Muzi does the most with the least whilst staying true to himself
Words: Bob Perfect | Photography: Samora Chapman
Muzi has done a ton of press for a guy who is still relatively unknown to the general South African public. You know him, of course. You’ve read about him on Fader, Noisey, Complex, Afropunk, DMC World, and a plethora of other hip and not-so-hip titles that consider his music to be groundbreaking. Hell, this is my fourth time interviewing the brightly-clad producer with over half a million plays on Spotify.
Each time I’ve chatted to the dude, I’ve left feeling wiser for it. He comes at things from such a different angle that it feels like he’s got a secret he’s not telling us. Except, he always openly and animatedly proclaims the secrets to his success. Well, at least the secrets to his creativity: scarcity, resourcefulness, individuality, and dedication to mastering his craft.
You want to know why Muzi started producing? Because he wasn’t the best rapper in his crew.
“I started out as a rapper, and I had a guy in the group who I thought was amazing. So I was like, 'If we’re in a group, and I’m rapping against this guy, I’m gonna lose every time. So let me just focus on the beats.' I just ended up producing.” He laughs and continues, “He used to do it so naturally and beats used to come to me naturally. I used to bang on desks and shit and keep time. I was way more natural with making beats and trying to look cool with clothes rather than just, like, writing bars.” How’s that for coming at things from a different angle?
It was an astute move that’s lead to an already impressive career. After spending most of 2016 in Berlin (which he did by reinvesting some record label money), Muzi put out his debut album Boom-Shaka. Pretty much every review said it slaps, because it does. Muzi is now kicking it in Durban, and after a breather in the Eastern Cape, he's back with a fresh offering that's quite different from his previous work.
'Chocolate Dream' is a smooth tropical summer jam that blends house and afrobeat. The track came together on a whim. Una Rams is a vocalist who Muzi met on social media and they decided to work together. ”I came through with the beat and he started having these vocal ideas. The other guy on the track, Saint Seaba (a singer from Nigeria), was in the studio when we were working. He just started singing the chorus so I told him to record it. The song basically just came about because we were hanging out in studio. We decided to make it about our dreams. It’s about a dream girl.”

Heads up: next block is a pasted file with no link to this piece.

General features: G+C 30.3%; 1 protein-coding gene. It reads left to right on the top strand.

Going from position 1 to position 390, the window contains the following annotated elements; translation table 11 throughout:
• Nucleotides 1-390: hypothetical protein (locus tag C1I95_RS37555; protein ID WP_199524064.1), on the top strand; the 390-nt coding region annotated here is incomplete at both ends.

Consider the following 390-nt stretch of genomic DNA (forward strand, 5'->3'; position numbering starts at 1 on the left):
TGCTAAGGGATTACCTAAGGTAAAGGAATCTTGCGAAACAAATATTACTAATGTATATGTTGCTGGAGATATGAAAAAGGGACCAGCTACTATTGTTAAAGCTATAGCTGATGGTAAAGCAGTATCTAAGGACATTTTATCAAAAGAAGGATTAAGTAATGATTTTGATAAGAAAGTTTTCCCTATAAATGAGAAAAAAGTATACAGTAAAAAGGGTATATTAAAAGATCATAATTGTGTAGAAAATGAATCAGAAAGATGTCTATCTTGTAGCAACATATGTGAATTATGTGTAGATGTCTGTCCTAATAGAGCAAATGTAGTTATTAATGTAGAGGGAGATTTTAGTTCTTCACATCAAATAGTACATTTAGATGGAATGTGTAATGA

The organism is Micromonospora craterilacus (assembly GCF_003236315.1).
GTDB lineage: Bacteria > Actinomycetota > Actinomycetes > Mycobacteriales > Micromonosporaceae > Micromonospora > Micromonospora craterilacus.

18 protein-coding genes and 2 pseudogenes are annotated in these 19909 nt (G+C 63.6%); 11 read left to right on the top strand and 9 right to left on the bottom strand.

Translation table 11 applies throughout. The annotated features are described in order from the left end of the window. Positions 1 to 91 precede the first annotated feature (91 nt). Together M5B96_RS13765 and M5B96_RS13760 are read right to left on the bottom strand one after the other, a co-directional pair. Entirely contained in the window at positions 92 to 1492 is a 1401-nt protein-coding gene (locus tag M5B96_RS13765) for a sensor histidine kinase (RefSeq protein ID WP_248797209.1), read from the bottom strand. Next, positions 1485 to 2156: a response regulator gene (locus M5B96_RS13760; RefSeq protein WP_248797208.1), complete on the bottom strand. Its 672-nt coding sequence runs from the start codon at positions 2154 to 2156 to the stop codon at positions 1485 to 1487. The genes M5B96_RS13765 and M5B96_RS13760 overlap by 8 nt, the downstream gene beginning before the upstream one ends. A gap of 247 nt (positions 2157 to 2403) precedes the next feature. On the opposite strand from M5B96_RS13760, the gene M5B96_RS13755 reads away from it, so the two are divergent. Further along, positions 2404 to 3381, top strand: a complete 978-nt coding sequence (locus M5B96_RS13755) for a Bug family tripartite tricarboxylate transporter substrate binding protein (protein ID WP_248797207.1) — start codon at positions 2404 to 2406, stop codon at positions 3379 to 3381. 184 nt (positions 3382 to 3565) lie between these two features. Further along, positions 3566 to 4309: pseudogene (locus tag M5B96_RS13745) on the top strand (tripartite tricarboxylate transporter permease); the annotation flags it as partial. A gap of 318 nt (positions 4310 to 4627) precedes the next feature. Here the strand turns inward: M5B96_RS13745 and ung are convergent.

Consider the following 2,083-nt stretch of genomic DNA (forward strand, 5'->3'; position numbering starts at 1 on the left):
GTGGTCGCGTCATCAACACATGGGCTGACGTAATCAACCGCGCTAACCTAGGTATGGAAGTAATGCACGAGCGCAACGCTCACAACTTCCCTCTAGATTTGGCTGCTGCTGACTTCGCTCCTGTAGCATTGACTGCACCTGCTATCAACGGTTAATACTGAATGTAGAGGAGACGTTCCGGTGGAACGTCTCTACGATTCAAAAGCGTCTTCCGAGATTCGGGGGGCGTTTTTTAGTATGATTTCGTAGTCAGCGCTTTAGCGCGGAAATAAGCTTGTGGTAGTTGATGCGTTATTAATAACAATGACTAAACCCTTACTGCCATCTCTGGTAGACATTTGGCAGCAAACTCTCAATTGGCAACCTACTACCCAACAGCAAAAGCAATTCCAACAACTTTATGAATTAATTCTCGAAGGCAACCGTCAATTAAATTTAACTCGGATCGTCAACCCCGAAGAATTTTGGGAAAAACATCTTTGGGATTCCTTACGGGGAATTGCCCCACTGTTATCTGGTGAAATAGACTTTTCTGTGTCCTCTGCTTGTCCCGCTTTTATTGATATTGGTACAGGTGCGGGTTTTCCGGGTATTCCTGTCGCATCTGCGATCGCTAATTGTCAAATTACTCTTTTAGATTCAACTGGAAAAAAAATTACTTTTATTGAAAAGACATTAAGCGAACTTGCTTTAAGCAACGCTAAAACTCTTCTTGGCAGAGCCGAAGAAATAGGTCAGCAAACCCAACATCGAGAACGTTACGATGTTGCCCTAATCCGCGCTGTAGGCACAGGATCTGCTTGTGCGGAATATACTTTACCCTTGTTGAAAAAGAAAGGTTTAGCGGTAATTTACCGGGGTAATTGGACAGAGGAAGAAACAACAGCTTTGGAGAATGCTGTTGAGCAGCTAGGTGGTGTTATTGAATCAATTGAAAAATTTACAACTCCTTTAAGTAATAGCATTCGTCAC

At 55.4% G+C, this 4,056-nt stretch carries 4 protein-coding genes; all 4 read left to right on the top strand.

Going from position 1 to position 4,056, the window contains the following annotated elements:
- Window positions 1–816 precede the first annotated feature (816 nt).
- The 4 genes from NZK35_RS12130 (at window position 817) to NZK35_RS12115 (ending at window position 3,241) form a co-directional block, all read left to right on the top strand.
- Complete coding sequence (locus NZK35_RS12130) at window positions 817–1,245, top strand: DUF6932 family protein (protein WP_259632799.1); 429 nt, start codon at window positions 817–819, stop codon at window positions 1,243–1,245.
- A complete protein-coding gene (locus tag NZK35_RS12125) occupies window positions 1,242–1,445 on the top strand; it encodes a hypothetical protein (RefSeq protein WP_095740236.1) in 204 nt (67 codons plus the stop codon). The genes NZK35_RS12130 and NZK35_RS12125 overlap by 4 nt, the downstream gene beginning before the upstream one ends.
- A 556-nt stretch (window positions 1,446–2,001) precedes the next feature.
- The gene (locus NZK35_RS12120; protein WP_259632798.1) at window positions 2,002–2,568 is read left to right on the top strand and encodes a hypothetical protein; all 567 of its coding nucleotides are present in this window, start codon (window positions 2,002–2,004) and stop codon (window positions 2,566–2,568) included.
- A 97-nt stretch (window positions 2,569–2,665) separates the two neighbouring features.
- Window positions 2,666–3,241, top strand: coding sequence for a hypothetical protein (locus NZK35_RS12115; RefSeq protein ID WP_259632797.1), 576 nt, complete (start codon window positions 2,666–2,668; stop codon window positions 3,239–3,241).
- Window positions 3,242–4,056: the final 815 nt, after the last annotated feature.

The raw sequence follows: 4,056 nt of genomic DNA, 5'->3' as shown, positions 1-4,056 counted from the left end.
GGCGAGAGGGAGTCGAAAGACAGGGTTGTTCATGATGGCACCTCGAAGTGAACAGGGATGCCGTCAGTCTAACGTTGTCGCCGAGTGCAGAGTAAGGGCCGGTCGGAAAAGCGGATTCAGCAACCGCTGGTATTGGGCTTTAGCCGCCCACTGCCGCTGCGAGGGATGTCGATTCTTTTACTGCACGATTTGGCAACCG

What I dig about Muzi is that he isn’t scared to experiment but also knows what works for him. While he’s been in massive studios overseas he still loves doing his thing with just his laptop and speakers. “When I was in Germany, I’d go to the most extraaaaavagant studios I’ve ever seen in my life, and some guy plays some bullshit on it,” he jokes.
Muzi has found what works for him as an individual, “I always think like an individual. If I find that this pen works for me, I’m not going to change pens. So when I was starting out, I found FruityLoops, and I’m still using Fruity. Even now, I think Fruity 12 or whatever is out, and I’m still using 9 because that’s what works for me. That’s the thing about being an individual, whether it’s style or it’s music, you find what works for you.”
To Muzi, it’s not about finding the new thing but rather finding your thing. “The thing is, as a human, if you’re determined you end up learning using whatever you have at your disposal.”
Lately, Muzi has been making clothes with one of his childhood homies, Mthoko and uses their collaboration to prove his point. “So, for instance, when Mthoko and I make clothes, we use one sewing machine. When you meet people that are above you, they tell you 'You need this!' 'You need that!' But what Mthoko has taught himself is to do all of that with that one machine.”
Muzi is dismissive of technology and stresses rather focussing on the work, “So, ok, cool, there’s something that I can use, but I can’t afford that. I already know how to do that — with this. Now you have to learn something new because someone on the internet told you that this is fire. You’re already doing it.”
Muzi knows himself for sure, and it’s his hip-hop roots that give him his confidence. ”Hip-hop is more of an attitude thing for me. Hip-hop taught me confidence. Especially the earlier stuff. In its essence, hip-hop took from other genres, it took from disco, it took from house… The same way kwaito did.”
Kwaito influences some of Muzi’s music too, but hip-hop and skateboarding will always be at the core of his style. Or as he describes it “Oversized T-shirts and skinnies. The oversized T-shirts is a hip-hop thing but then the skinnies are skating. The more streamlined your pants are, the better you skate. I can’t skate with my stuff hanging low.” At the end of the day though, it doesn’t matter what he wears, “Whether I’m wearing Vans or whether I’m wearing traditional wear, I feel the same. I think I’m cool as f**k.”
Muzi doesn’t lack confidence or creativity and it’s working for him. He’s dedicated to expressing himself, whether through music, skating, fashion, or even the music video you’re about to watch. A video he made with Photoshop, one frame at a time. Because that’s what worked for him.